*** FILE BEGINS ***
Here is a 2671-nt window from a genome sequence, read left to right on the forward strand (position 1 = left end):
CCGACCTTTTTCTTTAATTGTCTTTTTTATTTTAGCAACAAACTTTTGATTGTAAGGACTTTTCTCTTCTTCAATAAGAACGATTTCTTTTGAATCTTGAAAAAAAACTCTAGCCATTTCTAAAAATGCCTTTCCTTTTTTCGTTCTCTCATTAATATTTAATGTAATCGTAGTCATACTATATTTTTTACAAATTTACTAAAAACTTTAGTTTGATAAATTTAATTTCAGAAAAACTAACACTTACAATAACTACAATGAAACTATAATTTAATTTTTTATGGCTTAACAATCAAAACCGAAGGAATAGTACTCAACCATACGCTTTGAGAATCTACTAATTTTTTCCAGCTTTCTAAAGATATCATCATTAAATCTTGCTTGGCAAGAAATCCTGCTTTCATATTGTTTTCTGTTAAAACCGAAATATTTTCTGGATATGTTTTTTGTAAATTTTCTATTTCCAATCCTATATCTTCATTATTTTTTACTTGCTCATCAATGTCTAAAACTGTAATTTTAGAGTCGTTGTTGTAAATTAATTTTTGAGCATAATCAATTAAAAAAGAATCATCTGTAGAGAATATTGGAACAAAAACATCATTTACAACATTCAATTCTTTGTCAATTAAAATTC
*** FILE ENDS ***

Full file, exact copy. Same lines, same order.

Here is a 2671-nt window from a genome sequence, read left to right on the forward strand (position 1 = left end):
CCGACCTTTTTCTTTAATTGTCTTTTTTATTTTAGCAACAAACTTTTGATTGTAAGGACTTTTCTCTTCTTCAATAAGAACGATTTCTTTTGAATCTTGAAAAAAAACTCTAGCCATTTCTAAAAATGCCTTTCCTTTTTTCGTTCTCTCATTAATATTTAATGTAATCGTAGTCATACTATATTTTTTACAAATTTACTAAAAACTTTAGTTTGATAAATTTAATTTCAGAAAAACTAACACTTACAATAACTACAATGAAACTATAATTTAATTTTTTATGGCTTAACAATCAAAACCGAAGGAATAGTACTCAACCATACGCTTTGAGAATCTACTAATTTTTTCCAGCTTTCTAAAGATATCATCATTAAATCTTGCTTGGCAAGAAATCCTGCTTTCATATTGTTTTCTGTTAAAACCGAAATATTTTCTGGATATGTTTTTTGTAAATTTTCTATTTCCAATCCTATATCTTCATTATTTTTTACTTGCTCATCAATGTCTAAAACTGTAATTTTAGAGTCGTTGTTGTAAATTAATTTTTGAGCATAATCAATTAAAAAAGAATCATCTGTAGAGAATATTGGAACAAAAACATCATTTACAACATTCAATTCTTTGTCAATTAAAATTC